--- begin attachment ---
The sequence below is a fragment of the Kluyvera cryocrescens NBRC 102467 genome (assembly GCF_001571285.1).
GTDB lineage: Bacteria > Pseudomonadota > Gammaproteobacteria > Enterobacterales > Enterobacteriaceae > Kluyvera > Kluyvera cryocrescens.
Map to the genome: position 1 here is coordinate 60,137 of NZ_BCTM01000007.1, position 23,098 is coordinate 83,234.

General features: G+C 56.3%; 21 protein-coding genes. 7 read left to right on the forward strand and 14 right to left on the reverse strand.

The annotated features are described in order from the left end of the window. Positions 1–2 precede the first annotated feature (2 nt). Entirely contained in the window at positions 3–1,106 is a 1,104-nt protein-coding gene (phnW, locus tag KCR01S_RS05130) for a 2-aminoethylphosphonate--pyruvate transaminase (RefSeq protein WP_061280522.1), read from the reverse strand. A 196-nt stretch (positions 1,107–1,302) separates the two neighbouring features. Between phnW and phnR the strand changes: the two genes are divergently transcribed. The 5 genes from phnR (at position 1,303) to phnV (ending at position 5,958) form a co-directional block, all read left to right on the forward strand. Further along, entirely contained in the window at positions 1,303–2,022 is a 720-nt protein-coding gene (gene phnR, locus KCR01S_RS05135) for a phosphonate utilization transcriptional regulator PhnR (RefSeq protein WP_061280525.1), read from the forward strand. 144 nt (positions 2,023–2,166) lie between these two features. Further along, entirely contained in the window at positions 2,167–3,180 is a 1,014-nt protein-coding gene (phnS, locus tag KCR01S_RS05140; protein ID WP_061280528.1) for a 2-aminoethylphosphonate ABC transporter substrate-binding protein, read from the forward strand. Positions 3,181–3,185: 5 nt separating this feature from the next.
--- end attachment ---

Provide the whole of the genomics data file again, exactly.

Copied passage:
The sequence below is a fragment of the Kluyvera cryocrescens NBRC 102467 genome (assembly GCF_001571285.1).
GTDB lineage: Bacteria > Pseudomonadota > Gammaproteobacteria > Enterobacterales > Enterobacteriaceae > Kluyvera > Kluyvera cryocrescens.
Map to the genome: position 1 here is coordinate 60,137 of NZ_BCTM01000007.1, position 23,098 is coordinate 83,234.

General features: G+C 56.3%; 21 protein-coding genes. 7 read left to right on the forward strand and 14 right to left on the reverse strand.

The annotated features are described in order from the left end of the window. Positions 1–2 precede the first annotated feature (2 nt). Entirely contained in the window at positions 3–1,106 is a 1,104-nt protein-coding gene (phnW, locus tag KCR01S_RS05130) for a 2-aminoethylphosphonate--pyruvate transaminase (RefSeq protein WP_061280522.1), read from the reverse strand. A 196-nt stretch (positions 1,107–1,302) separates the two neighbouring features. Between phnW and phnR the strand changes: the two genes are divergently transcribed. The 5 genes from phnR (at position 1,303) to phnV (ending at position 5,958) form a co-directional block, all read left to right on the forward strand. Further along, entirely contained in the window at positions 1,303–2,022 is a 720-nt protein-coding gene (gene phnR, locus KCR01S_RS05135) for a phosphonate utilization transcriptional regulator PhnR (RefSeq protein WP_061280525.1), read from the forward strand. 144 nt (positions 2,023–2,166) lie between these two features. Further along, entirely contained in the window at positions 2,167–3,180 is a 1,014-nt protein-coding gene (phnS, locus tag KCR01S_RS05140; protein ID WP_061280528.1) for a 2-aminoethylphosphonate ABC transporter substrate-binding protein, read from the forward strand. Positions 3,181–3,185: 5 nt separating this feature from the next.